Geography of Hate

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This goes along with another post I did from a while ago, No Homo(phobia), but this includes not only homophobic, but also, racist, and ableist tweets. The top left picture shows racist tweets, the top right shows ableist tweets, and the bottom shows homophobic tweets.  This map was created by geography academics who only counted tweets in which these slurs (dyke, queer, fag, homo, chink, gook, nigger, wetback, spick, and cripple) were used in a negative way.

Twitter and Facebook are the major social networking sites at the moment. Twitter seems to be used more by the younger demographic and celebrities. Twitter is how most young people get information today–it’s how they communicate. The fact that there are so many hateful things being posted on there is actually quite disturbing.

It appears to be concentrated in the eastern half of the country. However, that does not mean that the eastern half of the country is more hateful than the west. The East appears more hateful because, well, there are more people. Take a look at the map on the left. It shows the population distribution. You can see that although the darkest red spots don’t line up exactly, they are pretty close.

Why is this bad? You never know who’s around you. You don’t know who is listening to what you are saying, or reading what you are posting online. You don’t know who will be offended by it, even if you don’t mean to be offensive. So why risk offending someone? Just don’t say it.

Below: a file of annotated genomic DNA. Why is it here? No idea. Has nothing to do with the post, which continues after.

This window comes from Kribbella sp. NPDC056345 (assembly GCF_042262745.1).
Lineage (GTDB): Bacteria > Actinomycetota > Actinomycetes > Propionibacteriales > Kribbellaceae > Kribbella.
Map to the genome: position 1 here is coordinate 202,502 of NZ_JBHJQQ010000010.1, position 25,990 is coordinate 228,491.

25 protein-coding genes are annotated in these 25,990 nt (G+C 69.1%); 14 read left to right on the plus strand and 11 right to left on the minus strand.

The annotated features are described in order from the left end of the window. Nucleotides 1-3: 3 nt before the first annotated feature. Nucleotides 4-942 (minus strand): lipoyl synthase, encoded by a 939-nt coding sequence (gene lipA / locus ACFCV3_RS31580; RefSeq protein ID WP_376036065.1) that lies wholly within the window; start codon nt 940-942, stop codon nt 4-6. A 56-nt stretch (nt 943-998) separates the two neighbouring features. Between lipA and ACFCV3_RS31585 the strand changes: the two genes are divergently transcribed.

So what do we do about it? Well, for starters, don’t say hateful things. If you hear someone else using hate speech, politely tell them to stop. Explain to them that saying offensive things doesn’t make them cool or funny. It makes them look ignorant.

Have you ever heard someone say that when people get uncomfortable, they laugh or make a joke? It happens to be true. Think about it next time you’re uncomfortable. What’s your got-to response?

What does this have to do with hate speech? People are uncomfortable with homosexuality, and other LGBT issues. They are uncomfortable with other races, and they are uncomfortable with people with disabilities. Basically, people are uncomfortable with anyone who is different. (You’ve heard about the Abercrombie CEO, right?). But being uncomfortable with something, especially a group of people, is no reason to make fun of them.

But how do we make them comfortable with it? We educate them. If you teach them about it, they will understand it. Its like a new math equation. If you don’t know what it means, and you don’t know how to solve the equation, you won’t be comfortable trying to solve it. If you don’t know anything about the LGBT community, you won’t feel comfortable around them, and you won’t feel comfortable working with them.

So, I hope that everyone who reads this post stops using hate speech and encourages at least one other person to do the same.



One thought on “Geography of Hate

  1. Matty says:

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